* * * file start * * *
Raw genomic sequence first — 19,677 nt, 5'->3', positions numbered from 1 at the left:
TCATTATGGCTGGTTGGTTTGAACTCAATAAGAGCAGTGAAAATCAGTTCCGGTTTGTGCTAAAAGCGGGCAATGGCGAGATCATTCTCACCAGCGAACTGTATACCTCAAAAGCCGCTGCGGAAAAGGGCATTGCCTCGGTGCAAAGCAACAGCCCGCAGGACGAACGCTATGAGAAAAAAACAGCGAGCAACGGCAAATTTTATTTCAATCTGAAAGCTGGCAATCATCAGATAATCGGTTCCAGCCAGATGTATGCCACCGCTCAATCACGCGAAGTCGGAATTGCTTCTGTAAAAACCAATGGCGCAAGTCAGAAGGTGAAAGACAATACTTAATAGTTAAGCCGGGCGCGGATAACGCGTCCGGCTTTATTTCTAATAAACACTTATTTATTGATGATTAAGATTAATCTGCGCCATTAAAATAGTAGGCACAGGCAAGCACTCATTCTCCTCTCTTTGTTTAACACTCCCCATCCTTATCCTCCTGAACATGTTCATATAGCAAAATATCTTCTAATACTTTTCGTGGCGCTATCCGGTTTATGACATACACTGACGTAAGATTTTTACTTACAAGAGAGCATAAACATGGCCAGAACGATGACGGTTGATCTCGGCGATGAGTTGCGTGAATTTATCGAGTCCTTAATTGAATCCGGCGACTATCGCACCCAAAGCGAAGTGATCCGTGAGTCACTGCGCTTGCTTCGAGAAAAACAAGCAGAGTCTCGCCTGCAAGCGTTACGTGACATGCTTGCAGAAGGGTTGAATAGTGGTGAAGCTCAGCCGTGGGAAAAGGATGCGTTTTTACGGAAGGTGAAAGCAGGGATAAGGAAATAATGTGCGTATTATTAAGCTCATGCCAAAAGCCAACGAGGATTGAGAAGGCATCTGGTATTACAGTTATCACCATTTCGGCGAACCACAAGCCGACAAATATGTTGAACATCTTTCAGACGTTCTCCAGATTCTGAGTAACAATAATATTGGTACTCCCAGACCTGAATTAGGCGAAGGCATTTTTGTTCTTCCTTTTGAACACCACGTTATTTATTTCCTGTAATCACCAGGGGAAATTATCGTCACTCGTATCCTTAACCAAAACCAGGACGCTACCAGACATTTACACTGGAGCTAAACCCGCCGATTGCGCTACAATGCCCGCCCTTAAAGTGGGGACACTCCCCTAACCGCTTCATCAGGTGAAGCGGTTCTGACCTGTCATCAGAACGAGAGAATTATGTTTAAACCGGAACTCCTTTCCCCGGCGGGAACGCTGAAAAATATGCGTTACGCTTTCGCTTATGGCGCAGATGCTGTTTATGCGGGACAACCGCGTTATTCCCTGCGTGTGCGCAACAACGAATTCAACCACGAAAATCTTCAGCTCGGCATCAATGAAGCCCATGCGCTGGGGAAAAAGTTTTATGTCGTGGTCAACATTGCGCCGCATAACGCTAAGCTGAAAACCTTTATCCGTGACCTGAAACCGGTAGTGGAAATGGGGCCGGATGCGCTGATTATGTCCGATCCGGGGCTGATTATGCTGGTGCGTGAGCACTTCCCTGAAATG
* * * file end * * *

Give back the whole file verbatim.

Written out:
Raw genomic sequence first — 19,677 nt, 5'->3', positions numbered from 1 at the left:
TCATTATGGCTGGTTGGTTTGAACTCAATAAGAGCAGTGAAAATCAGTTCCGGTTTGTGCTAAAAGCGGGCAATGGCGAGATCATTCTCACCAGCGAACTGTATACCTCAAAAGCCGCTGCGGAAAAGGGCATTGCCTCGGTGCAAAGCAACAGCCCGCAGGACGAACGCTATGAGAAAAAAACAGCGAGCAACGGCAAATTTTATTTCAATCTGAAAGCTGGCAATCATCAGATAATCGGTTCCAGCCAGATGTATGCCACCGCTCAATCACGCGAAGTCGGAATTGCTTCTGTAAAAACCAATGGCGCAAGTCAGAAGGTGAAAGACAATACTTAATAGTTAAGCCGGGCGCGGATAACGCGTCCGGCTTTATTTCTAATAAACACTTATTTATTGATGATTAAGATTAATCTGCGCCATTAAAATAGTAGGCACAGGCAAGCACTCATTCTCCTCTCTTTGTTTAACACTCCCCATCCTTATCCTCCTGAACATGTTCATATAGCAAAATATCTTCTAATACTTTTCGTGGCGCTATCCGGTTTATGACATACACTGACGTAAGATTTTTACTTACAAGAGAGCATAAACATGGCCAGAACGATGACGGTTGATCTCGGCGATGAGTTGCGTGAATTTATCGAGTCCTTAATTGAATCCGGCGACTATCGCACCCAAAGCGAAGTGATCCGTGAGTCACTGCGCTTGCTTCGAGAAAAACAAGCAGAGTCTCGCCTGCAAGCGTTACGTGACATGCTTGCAGAAGGGTTGAATAGTGGTGAAGCTCAGCCGTGGGAAAAGGATGCGTTTTTACGGAAGGTGAAAGCAGGGATAAGGAAATAATGTGCGTATTATTAAGCTCATGCCAAAAGCCAACGAGGATTGAGAAGGCATCTGGTATTACAGTTATCACCATTTCGGCGAACCACAAGCCGACAAATATGTTGAACATCTTTCAGACGTTCTCCAGATTCTGAGTAACAATAATATTGGTACTCCCAGACCTGAATTAGGCGAAGGCATTTTTGTTCTTCCTTTTGAACACCACGTTATTTATTTCCTGTAATCACCAGGGGAAATTATCGTCACTCGTATCCTTAACCAAAACCAGGACGCTACCAGACATTTACACTGGAGCTAAACCCGCCGATTGCGCTACAATGCCCGCCCTTAAAGTGGGGACACTCCCCTAACCGCTTCATCAGGTGAAGCGGTTCTGACCTGTCATCAGAACGAGAGAATTATGTTTAAACCGGAACTCCTTTCCCCGGCGGGAACGCTGAAAAATATGCGTTACGCTTTCGCTTATGGCGCAGATGCTGTTTATGCGGGACAACCGCGTTATTCCCTGCGTGTGCGCAACAACGAATTCAACCACGAAAATCTTCAGCTCGGCATCAATGAAGCCCATGCGCTGGGGAAAAAGTTTTATGTCGTGGTCAACATTGCGCCGCATAACGCTAAGCTGAAAACCTTTATCCGTGACCTGAAACCGGTAGTGGAAATGGGGCCGGATGCGCTGATTATGTCCGATCCGGGGCTGATTATGCTGGTGCGTGAGCACTTCCCTGAAATG